Linked by Thom Holwerda on Fri 8th Jun 2012 23:07 UTC
Hardware, Embedded Systems Two weeks ago, my grandmother passed away - the last grandparent I had left. As those of you with experience in dealing with deceased family members know, the funeral is only the start; the next part is taking care of the deceased's affairs, which includes going through all their belongings to determine what to do with them. I took care of my grandmother's extensive book collection, and while doing so, I hit something that fascinated me to no end: a six-volume Christian Encyclopaedia from 1956. In it, I found something I just had to share with OSNews.
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RE[2]: Dankjewel!
by steve_s on Sat 9th Jun 2012 18:55 UTC in reply to "RE: Dankjewel!"
steve_s
Member since:
2006-01-16

It's not really too surprising that Dutch and German look similar. Back in the not too distant past there was Low German and High German. These languages changed and evolved and are now known as Dutch and German respectively. There's been sufficient drift now that they are distinct and different languages, but the root is common and there's great similarities.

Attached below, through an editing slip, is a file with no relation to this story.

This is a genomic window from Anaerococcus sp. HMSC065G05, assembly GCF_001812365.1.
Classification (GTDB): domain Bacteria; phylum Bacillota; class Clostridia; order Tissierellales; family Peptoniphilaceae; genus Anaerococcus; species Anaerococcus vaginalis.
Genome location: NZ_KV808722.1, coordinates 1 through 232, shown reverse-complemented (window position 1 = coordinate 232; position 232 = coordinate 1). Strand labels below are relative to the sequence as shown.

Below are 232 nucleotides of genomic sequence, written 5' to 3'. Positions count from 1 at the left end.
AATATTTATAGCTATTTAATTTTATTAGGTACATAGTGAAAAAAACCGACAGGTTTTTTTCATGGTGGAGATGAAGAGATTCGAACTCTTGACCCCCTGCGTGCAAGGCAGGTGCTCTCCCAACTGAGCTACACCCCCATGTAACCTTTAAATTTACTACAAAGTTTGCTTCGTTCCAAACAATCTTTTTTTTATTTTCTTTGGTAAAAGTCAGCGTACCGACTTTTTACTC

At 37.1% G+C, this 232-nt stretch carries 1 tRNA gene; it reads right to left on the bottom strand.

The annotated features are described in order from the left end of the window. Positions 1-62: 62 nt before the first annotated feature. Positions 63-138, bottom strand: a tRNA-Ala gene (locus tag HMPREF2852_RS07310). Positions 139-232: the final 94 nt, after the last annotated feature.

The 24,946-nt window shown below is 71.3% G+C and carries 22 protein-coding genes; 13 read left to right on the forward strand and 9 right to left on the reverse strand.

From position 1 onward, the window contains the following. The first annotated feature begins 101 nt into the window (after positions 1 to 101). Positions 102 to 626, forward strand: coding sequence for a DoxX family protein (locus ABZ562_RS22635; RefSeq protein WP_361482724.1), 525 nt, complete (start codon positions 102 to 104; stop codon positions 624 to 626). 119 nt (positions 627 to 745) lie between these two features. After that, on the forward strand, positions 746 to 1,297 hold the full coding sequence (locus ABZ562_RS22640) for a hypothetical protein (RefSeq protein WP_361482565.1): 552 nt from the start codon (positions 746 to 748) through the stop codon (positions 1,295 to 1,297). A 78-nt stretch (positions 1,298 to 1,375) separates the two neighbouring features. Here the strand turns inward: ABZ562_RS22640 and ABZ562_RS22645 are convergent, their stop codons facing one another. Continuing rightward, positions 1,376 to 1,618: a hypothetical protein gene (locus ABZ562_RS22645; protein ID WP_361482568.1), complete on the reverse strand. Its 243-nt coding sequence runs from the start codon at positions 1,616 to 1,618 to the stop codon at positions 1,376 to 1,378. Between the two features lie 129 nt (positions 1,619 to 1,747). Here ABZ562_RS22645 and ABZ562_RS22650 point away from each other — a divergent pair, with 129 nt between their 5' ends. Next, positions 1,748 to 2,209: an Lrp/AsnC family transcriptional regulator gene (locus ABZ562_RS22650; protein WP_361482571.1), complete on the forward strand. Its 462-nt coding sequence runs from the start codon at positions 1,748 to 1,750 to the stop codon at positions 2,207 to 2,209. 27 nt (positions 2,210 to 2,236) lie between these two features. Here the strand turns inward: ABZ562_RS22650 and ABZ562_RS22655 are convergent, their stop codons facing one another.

I don't speak either language, but I studied German for a year at school, and was a founder at an Anglo-Dutch company so, for a few years, I'd regularly visit Amsterdam. (As a Brit, it's really hard to learn any Dutch, since the locals would all reply to any Dutch I spoke in English. I got about as far as ordering beers and food, and counting to ten.) Dutch sounds like a very laid back version of German - about exactly what you'd expect, given the people. :-)

Several of my Dutch colleagues had learnt German, and all said it was very easy for them to learn. A lot of it is just a matter of speaking in a different accent.

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